In the Middle Ages the hill gains a different role as the setting of recreational and religious popular manifestations. A document of 1256, which mentions it as mons de Palio, seems to attest with regard to the hill and the plain below a more ancient and already consolidated tradition of public games, referred to as ludi maximi of the Roman Carnival. The most famous ludus Testacie was a sort of bullfight: from the top of the hill a bull was freed at regular intervals, followed in its hurried descent down the eastern side by two carts carrying pigs. In the field below lusores awaited and, brandishing weapons, contended for and killed the preys in clashes often mortal for the players themselves. In the Middle Ages the hill also became the destination of the “Game of the Passion”, a sacred representation that during Holy Week departed from the Church of Crescenzi and ended on the hill symbolizing the Golgota. The iron cross placed on the top of the Monte Testaccio in 1914 recalls this tradition and the Via Crucis celebrated for a long time.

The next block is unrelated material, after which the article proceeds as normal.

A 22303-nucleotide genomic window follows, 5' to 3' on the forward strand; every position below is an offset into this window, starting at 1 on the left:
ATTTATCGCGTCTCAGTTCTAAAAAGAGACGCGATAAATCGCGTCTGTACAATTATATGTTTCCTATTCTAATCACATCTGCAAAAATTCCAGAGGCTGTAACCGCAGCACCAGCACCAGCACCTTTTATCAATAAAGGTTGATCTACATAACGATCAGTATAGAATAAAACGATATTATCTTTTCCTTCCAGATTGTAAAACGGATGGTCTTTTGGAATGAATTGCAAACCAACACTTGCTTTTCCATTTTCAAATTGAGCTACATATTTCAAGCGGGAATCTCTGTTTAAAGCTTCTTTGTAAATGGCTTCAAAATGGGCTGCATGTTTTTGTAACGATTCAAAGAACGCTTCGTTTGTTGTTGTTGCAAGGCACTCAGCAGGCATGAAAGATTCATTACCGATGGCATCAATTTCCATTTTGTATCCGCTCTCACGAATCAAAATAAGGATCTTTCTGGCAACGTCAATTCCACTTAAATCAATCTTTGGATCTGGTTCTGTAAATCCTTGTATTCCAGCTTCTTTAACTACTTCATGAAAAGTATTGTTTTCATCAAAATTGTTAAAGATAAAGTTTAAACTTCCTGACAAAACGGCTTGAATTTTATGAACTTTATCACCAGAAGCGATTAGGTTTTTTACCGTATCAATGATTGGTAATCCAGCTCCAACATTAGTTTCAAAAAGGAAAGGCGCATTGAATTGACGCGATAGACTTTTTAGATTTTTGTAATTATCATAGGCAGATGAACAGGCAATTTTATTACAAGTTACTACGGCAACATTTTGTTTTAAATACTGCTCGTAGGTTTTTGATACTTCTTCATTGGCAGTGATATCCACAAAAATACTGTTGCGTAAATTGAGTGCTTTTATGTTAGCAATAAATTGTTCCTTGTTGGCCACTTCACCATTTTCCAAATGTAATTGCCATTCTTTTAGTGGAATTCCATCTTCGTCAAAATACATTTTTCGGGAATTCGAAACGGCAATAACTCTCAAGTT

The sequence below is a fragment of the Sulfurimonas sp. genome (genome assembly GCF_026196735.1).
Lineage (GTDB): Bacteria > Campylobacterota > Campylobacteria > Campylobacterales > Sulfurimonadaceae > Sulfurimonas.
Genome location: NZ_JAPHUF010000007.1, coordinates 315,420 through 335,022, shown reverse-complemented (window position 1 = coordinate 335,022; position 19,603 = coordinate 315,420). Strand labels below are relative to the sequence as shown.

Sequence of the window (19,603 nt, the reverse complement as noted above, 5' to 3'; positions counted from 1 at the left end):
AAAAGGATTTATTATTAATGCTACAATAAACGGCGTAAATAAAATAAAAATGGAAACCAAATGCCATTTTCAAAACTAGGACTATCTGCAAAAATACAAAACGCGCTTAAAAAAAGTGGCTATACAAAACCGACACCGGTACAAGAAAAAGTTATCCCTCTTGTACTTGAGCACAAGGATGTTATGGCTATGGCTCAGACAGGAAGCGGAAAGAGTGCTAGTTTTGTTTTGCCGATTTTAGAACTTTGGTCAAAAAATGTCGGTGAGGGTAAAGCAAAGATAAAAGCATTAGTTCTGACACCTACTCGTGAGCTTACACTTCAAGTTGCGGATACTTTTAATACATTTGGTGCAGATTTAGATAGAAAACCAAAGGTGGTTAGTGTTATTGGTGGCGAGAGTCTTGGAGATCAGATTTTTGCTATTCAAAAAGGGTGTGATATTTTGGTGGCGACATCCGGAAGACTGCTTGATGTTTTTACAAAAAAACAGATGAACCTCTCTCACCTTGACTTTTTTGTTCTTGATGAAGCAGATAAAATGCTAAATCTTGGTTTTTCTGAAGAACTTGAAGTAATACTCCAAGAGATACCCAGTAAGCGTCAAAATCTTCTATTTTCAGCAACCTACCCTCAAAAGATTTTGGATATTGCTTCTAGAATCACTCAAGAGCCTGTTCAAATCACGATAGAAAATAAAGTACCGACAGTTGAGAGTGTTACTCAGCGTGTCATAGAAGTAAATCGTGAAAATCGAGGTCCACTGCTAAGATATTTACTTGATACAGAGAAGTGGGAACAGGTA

At the beginning of the 17th century on the eastern slope of the hill was located a target for the drills of the Castel Sant’Angelo’s bombardiers, whose cannon was near the Caio Cestio pyramid.

However, the most considerable and heavy alteration was caused by the excavation of the wine caves at the foot of the hill. The first measures to preserve the hill were taken by pope Benedct XIV in 1742 and 1744 and prohibited excavations, the removal of the pottery fragments (“cocci”) and the pasture.
In the 19th century the hill continued to be a place for amusements during the vintage time and the famous romans Octobers (“ottobrate romane”) depicted by Belli, Stendhal and Pineli. After the Testaccio quarter was built, the hill was almost completely enclosed by the Mattatoio complex and by private buildings. In 1873 first archaeological surveys started on the hill, that was involved in the architect De Vico project, in 1931, for public gardens in the neighbouring area included between the Mura Aureliane and Via Zabaglia .


(A. M. Ramieri)